Paleoanthropology Society of Turkey

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Paleoanthropology Society of Turkey

This group is organized particularly for educational and scientific purpose in order to organize a new and official initiative of paleoanthropological society in Turkey.

Website: http://www.facebook.com/photo.php?fbid=83412478438&set=a.430361708438.212968.675863438#!/group.php?gid=53754355515
Location: Ankara
Members: 2
Latest Activity: Dec 10, 2012

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Comment by Larry Stout on December 10, 2012 at 7:02pm

Hello, Ferhat!

I'm a retired geologist/editor, avocationally interested in human history, prehistory, cultures, languages, etc.  I was privileged to spend a couple of weeks in western Turkey last year  -- it was a wonderful experience, and I hope to return!

I posted a question elsewhere, but it clearly belongs here:

The Neolithic site Catalhoyuk, as you no doubt know, is of very considerable interest in many regards; here I shall mention in particular the abundance of leopard representations in wall paintings and painted wall moldings, and also the famous "volcano and town" painting, so perceived by the original excavator, James Mellaart.  In the latter painting, the "volcano" is speckled, or spotted, which has inclined some to see it rather as a headless and pawless leopard pelt (Prof. Tristan Carter, a principal investigator at the site, latterly thinks it is in fact -- as Mellaart posited -- a representation of the twin-peaked volcano Hasan Dag, which was active during the Neolithic and is visible from the site).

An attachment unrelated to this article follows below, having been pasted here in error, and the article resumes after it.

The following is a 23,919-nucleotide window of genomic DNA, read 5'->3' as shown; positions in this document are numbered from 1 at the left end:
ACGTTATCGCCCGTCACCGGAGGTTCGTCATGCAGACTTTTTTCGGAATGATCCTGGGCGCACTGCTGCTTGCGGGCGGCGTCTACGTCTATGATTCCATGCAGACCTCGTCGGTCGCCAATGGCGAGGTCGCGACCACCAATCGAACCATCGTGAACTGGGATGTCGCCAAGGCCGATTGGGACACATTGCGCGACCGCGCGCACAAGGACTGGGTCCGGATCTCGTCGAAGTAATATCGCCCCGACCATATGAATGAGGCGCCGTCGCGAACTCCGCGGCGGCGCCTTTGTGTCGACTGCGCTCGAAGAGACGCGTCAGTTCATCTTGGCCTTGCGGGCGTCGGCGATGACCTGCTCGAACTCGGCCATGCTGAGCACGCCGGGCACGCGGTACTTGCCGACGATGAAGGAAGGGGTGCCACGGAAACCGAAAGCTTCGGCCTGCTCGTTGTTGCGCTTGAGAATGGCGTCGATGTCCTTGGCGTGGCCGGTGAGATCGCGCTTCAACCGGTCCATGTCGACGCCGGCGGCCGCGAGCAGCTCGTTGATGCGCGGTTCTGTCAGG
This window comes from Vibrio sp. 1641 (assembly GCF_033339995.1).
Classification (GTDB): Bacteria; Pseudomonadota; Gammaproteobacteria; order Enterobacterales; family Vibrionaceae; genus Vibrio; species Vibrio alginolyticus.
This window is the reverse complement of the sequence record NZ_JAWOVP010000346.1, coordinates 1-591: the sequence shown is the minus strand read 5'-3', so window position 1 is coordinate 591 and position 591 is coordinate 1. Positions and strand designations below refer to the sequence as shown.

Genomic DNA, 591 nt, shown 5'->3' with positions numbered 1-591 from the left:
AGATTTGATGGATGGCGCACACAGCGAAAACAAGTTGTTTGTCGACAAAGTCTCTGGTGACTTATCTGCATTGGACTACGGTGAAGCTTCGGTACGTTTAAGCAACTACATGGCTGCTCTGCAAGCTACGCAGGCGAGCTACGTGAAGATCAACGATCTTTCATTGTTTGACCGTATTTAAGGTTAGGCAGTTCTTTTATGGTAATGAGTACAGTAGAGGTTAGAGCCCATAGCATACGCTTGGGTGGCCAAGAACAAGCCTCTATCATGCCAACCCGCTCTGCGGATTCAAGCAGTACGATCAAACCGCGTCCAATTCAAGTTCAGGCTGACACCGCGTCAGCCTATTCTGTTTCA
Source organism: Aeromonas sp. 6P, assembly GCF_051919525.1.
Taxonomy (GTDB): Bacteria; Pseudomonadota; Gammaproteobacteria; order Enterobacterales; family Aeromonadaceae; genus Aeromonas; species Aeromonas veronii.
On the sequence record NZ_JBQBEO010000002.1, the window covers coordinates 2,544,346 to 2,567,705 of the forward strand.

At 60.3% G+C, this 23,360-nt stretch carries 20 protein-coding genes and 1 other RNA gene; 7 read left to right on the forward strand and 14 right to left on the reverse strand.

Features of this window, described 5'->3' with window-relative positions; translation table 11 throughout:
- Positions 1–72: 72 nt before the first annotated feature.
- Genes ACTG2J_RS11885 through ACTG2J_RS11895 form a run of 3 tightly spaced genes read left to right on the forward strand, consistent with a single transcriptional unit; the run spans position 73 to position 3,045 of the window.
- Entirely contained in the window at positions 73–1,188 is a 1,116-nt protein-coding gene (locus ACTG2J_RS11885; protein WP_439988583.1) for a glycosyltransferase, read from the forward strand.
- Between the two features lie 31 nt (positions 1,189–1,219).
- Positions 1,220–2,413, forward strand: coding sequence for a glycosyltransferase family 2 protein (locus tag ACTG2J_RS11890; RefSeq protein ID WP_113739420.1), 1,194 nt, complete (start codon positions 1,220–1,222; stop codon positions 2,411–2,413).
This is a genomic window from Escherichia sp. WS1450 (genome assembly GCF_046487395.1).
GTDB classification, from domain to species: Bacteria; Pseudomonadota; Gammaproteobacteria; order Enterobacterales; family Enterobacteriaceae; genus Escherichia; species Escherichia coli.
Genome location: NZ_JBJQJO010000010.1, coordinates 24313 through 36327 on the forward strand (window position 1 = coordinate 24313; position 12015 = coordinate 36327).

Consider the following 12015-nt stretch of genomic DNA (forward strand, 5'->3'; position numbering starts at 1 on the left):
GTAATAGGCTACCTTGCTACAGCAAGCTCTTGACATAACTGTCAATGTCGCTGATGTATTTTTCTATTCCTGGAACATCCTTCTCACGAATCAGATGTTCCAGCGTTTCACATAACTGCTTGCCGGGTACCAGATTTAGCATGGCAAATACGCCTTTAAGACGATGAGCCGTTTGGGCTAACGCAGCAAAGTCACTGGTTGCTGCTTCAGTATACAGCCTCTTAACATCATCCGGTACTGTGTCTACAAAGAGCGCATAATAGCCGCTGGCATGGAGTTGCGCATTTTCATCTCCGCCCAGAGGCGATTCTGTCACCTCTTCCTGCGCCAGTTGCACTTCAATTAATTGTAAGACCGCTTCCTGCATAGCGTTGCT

Having since found online reference to extant Turkish folklore that places a mythic "guardian lion" in the swale between the twin peaks, and noting that the Hittite/Neo-Hittite lion god was depicted in the midst of a pyre, and that the Hittite/Neo-Hittite mountain god was depicted astride of a lion, I wonder if some conflation of leopard and volcano existed in the Neolithic cosmology at Catalhoyuk.  Of course, there is a great gap in time between the Neolithic record of the site and the attested Hittite culture (some 34 centuries, perhaps), and, certainly, modern times (~70 centuries).
 
So, my question:  Is it at all conceivable that a myth might be expressed diachronically and transculturally to such great extent (the leopard, in this case, having been transmogrified into a lion)?

 

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